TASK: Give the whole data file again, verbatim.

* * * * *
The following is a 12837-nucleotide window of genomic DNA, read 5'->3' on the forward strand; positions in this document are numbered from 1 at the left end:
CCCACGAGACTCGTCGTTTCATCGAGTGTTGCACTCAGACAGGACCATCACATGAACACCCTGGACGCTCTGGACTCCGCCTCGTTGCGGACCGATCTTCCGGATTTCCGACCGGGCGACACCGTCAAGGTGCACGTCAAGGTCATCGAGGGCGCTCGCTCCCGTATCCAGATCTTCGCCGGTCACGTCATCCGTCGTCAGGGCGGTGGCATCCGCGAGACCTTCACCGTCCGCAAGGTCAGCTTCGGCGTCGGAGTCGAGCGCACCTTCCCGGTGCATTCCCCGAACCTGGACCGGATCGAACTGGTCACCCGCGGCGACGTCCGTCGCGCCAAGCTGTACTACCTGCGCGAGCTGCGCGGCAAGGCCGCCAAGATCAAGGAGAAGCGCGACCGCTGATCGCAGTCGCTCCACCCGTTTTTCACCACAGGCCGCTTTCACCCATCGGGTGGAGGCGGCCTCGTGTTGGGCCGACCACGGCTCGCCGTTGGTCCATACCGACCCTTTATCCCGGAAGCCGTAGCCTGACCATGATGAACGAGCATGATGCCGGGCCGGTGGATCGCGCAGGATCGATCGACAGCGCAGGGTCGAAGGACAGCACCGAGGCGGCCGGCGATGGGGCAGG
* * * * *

The following is a 12837-nucleotide window of genomic DNA, read 5'->3' on the forward strand; positions in this document are numbered from 1 at the left end:
CCCACGAGACTCGTCGTTTCATCGAGTGTTGCACTCAGACAGGACCATCACATGAACACCCTGGACGCTCTGGACTCCGCCTCGTTGCGGACCGATCTTCCGGATTTCCGACCGGGCGACACCGTCAAGGTGCACGTCAAGGTCATCGAGGGCGCTCGCTCCCGTATCCAGATCTTCGCCGGTCACGTCATCCGTCGTCAGGGCGGTGGCATCCGCGAGACCTTCACCGTCCGCAAGGTCAGCTTCGGCGTCGGAGTCGAGCGCACCTTCCCGGTGCATTCCCCGAACCTGGACCGGATCGAACTGGTCACCCGCGGCGACGTCCGTCGCGCCAAGCTGTACTACCTGCGCGAGCTGCGCGGCAAGGCCGCCAAGATCAAGGAGAAGCGCGACCGCTGATCGCAGTCGCTCCACCCGTTTTTCACCACAGGCCGCTTTCACCCATCGGGTGGAGGCGGCCTCGTGTTGGGCCGACCACGGCTCGCCGTTGGTCCATACCGACCCTTTATCCCGGAAGCCGTAGCCTGACCATGATGAACGAGCATGATGCCGGGCCGGTGGATCGCGCAGGATCGATCGACAGCGCAGGGTCGAAGGACAGCACCGAGGCGGCCGGCGATGGGGCAGG